Lieu-dit (plural: lieux-dits) (literally said-location) is a French toponymic term for a small geographical area bearing a traditional name. The name usually refers to some characteristic of the place, its former use, a past event, etc. A lieu-dit may be uninhabited, which distinguishes it from an hameau (hamlet), which is inhabited.
English speakers seem to have discovered the concept through oenology and have considered it as a wine term which in its typical usage translates as "vineyard name" or "named vineyard". Typically, a lieu-dit is the smallest piece of land which has a traditional vineyard name assigned to it. In most cases, this means that a lieu-dit is smaller than an appellation d'origine contrôlée (AOC).
In some cases, lieux-dits appear on wine labels, in addition to the AOC name. This is most commonly seen for Alsace wine and Burgundy wine. It may not always be easy for consumers to tell if a name on a wine label is a lieu-dit or a cuvée name created by the producer.
The only case of mandatory mention of a lieu-dit is in Alsace, for Alsace Grand Cru AOC. The Grand Cru designation may only be used if a lieu-dit is indicated. Lieux-dits may also be indicated on regular Alsace AOC wines, but is not mandatory.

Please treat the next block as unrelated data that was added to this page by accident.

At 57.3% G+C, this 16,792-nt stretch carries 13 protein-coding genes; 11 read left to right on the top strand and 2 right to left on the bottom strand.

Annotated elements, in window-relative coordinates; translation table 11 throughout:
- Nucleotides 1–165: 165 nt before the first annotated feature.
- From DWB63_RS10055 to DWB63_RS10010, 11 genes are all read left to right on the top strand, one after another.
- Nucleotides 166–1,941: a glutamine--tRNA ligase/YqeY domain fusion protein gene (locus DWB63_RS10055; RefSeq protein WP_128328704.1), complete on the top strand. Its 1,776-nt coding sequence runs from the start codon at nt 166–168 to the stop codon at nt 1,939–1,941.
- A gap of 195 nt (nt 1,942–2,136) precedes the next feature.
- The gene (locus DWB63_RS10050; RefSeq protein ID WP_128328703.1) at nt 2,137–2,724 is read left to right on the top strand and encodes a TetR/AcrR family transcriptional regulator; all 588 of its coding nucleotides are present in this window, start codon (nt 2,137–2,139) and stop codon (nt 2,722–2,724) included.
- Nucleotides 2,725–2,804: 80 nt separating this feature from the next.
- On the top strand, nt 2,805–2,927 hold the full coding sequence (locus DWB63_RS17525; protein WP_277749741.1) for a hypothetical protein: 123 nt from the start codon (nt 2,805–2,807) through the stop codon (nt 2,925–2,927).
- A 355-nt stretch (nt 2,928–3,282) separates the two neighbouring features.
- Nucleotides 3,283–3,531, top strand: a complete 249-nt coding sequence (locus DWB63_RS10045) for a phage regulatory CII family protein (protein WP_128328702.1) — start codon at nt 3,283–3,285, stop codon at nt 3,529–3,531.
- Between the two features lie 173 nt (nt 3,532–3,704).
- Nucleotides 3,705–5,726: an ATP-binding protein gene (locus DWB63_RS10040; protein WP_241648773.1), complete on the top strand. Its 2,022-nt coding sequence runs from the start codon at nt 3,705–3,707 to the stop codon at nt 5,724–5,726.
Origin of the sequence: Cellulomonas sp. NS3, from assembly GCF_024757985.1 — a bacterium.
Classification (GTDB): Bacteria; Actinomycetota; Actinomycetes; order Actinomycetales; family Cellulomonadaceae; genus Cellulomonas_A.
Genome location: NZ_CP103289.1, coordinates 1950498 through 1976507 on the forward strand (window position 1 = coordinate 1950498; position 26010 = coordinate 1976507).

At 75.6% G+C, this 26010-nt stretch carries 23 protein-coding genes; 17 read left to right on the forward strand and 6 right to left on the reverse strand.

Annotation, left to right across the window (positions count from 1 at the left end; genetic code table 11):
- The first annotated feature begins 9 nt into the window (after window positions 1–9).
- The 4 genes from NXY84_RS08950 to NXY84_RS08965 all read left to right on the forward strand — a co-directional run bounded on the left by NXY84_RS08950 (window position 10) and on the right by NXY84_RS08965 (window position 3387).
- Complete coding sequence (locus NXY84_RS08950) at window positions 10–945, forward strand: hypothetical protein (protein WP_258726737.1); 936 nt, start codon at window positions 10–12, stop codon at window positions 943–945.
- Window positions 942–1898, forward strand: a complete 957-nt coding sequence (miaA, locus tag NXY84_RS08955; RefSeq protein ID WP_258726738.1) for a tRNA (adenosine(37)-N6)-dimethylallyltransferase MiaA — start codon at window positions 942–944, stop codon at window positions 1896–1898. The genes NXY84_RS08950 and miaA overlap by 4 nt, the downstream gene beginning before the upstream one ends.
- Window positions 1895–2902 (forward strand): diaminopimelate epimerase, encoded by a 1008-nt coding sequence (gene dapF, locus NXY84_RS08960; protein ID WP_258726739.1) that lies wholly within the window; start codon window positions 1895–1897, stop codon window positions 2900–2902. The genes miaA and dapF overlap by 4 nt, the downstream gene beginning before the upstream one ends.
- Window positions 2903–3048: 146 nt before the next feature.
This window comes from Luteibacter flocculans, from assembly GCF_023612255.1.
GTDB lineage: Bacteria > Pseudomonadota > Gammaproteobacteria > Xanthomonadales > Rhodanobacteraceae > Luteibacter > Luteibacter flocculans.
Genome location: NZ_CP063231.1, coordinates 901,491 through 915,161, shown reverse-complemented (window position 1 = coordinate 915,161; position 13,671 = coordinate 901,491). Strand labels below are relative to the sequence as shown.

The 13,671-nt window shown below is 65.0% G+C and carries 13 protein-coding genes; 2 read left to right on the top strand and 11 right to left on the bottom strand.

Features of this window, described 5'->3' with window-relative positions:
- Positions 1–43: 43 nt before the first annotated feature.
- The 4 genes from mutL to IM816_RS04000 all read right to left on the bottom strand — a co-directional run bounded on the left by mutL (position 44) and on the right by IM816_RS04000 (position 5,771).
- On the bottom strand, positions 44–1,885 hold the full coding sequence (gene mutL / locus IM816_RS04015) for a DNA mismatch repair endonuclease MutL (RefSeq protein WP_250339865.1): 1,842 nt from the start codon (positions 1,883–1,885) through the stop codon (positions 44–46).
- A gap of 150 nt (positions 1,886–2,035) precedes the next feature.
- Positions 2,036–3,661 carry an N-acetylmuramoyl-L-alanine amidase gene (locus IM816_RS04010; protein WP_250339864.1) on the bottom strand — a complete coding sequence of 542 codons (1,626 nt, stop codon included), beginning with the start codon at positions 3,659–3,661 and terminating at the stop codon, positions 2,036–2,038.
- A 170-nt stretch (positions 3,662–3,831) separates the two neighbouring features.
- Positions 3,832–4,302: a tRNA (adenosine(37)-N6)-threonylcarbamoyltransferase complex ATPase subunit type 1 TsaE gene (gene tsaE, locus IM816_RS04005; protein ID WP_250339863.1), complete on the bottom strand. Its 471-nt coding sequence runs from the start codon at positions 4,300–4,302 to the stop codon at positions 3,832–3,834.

In Burgundy, the term climat is used interchangeably with lieu-dit. The use of the lieu-dit varies with the level of classification of the wine. Although the Grand Cru burgundies are in generally considered to be classified on the vineyard level and defined as separate AOCs (with the exception of Chablis Grand Cru), some Burgundy Grand Crus are in fact divided into several lieux-dits. An example is Corton, where it is fairly common to see lieux-dits such as Les Bressandes, Le Clos de Roi and Les Renardes indicated. For village level burgundies, the lieu-dit may only be indicated in smaller print than the village name to avoid confusion with Premier Cru burgundies, where the village and vineyard name are indicated in the same size print.